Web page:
As political pressure mounts, Mark Zuckerberg calls for a common regulatory framework covering issues such as harmful content, misinformation and privacy
Facebook chief executive Mark Zuckerberg’s call for more regulation of social media firms over the weekend has met with scepticism from lawmakers and industry watchers, some of whom called it an effort to shift attention away from the company’s data scandals.
In an op-ed piece in the Washington Post, Zuckerberg said the company wanted common regulation covering “harmful content, election integrity, privacy and data portability”, all areas in which Facebook itself faces mounting criticism.
“Lawmakers often tell me we have too much power over speech, and frankly I agree,” he wrote, adding that Facebook was forming an independent body through which users could appeal its decisions about what content it posts and what it removes.
The piece comes two weeks after a gunman live-streamed shootings in Christchurch, New Zealand over Facebook, with the video later being copied 1.5 million times and viewed widely across the internet.
Zuckerberg called not only for rules related to protecting elections, but also the discussion of “divisive political issues” online outside of official campaign periods, and industry-wide standards for how campaigns use data to target voters.
He also called for more countries to adopt regulations similar to the EU’s GDPR data-protection laws, and in general for rules to be standardised globally so that they apply in a similar way in all countries and to all tech firms.
Facebook has said it’s considering introducing restrictions on live-streaming and last week said it would ban white nationalism and separatism from the site.
The company on Friday also began labelling political ads that appear on Facebook in EU countries, indicating who the advertiser is, how much was paid and who is targeted.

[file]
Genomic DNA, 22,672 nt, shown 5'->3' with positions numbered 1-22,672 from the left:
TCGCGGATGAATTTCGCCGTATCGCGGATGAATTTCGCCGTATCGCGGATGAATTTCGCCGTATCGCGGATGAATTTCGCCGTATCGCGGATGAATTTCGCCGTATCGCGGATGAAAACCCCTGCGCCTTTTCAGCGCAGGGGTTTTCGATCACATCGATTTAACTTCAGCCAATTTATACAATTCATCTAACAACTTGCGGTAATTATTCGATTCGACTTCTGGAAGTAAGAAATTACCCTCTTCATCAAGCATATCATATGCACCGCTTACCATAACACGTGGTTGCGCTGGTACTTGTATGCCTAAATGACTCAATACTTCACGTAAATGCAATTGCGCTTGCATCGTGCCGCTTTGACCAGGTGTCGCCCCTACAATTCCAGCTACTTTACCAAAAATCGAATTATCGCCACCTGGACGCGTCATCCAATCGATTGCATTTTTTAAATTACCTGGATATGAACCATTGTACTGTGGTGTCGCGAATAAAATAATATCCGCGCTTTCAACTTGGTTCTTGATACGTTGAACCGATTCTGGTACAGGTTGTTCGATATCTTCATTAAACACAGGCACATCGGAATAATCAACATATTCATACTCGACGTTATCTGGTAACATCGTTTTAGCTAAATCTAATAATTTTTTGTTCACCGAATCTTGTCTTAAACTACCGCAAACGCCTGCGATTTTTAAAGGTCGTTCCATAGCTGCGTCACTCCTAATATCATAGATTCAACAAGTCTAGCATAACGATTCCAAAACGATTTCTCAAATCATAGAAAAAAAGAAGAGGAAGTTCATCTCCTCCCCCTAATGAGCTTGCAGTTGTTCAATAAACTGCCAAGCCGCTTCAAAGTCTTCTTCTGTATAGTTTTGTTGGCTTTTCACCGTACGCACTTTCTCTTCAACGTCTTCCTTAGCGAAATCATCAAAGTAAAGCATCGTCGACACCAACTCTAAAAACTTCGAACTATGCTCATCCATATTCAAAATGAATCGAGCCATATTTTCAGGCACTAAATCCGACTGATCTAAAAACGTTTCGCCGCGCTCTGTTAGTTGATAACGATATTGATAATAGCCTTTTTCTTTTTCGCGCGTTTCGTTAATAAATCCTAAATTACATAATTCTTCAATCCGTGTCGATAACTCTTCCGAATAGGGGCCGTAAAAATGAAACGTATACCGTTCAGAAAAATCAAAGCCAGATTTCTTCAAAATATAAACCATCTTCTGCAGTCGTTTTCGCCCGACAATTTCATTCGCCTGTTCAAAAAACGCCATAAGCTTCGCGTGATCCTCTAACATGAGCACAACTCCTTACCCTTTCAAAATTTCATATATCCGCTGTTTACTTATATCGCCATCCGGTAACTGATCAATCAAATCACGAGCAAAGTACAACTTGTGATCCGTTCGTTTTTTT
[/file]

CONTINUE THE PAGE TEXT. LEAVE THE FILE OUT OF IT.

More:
“I believe we need a more active role for governments and regulators,” Zuckerberg wrote. “By updating the rules for the internet, we can preserve what’s best about it – the freedom for people to express themselves and for entrepreneurs to build new things – while also protecting society from broader harms.”
But some industry-watchers said Zuckerberg appeared mainly to be trying to distract attention from multiple investigations focused on the company.
Zuckerberg is “desperate to have the globe focused on the future rather than the numerous global investigations of (Facebook’s) past wrongdoing,” said Jason Kint, chief executive of online publishing trade association Digital Content Next, on Twitter.
“I still bet the current leadership never has a chance to set the future agenda. They missed their opportunity with many years of obfuscations.”
In addition to other matters Facebook is the subject of probes into how it allowed political consultancy Cambridge Analytica to obtain data on tens of millions of users for targeting political adverts.
It is in talks with the US Federal Trade Commission to settle a privacy investigation related to that leak, which could lead to a record multibillion-dollar fine.
David Cicilline, the chair of the House of Representatives’ antitrust subcommittee, tweeted: “Mark Zuckerberg doesn’t get to make the rules anymore. Facebook is under criminal and civil investigation. It has shown it cannot regulate itself. Does anyone even want his advice?”
Jeffrey Chester, executive director of the Center for Digital Democracy in Washington, D.C., said Facebook should provide details of what it would back in a US privacy law.
“We call on Mr. Zuckerberg to publicly lay out what his company will support for a US privacy law, including GDPR and the regulation of digital marketing practices,” he said. “Political advertising online needs strong regulations – not just better disclosure.”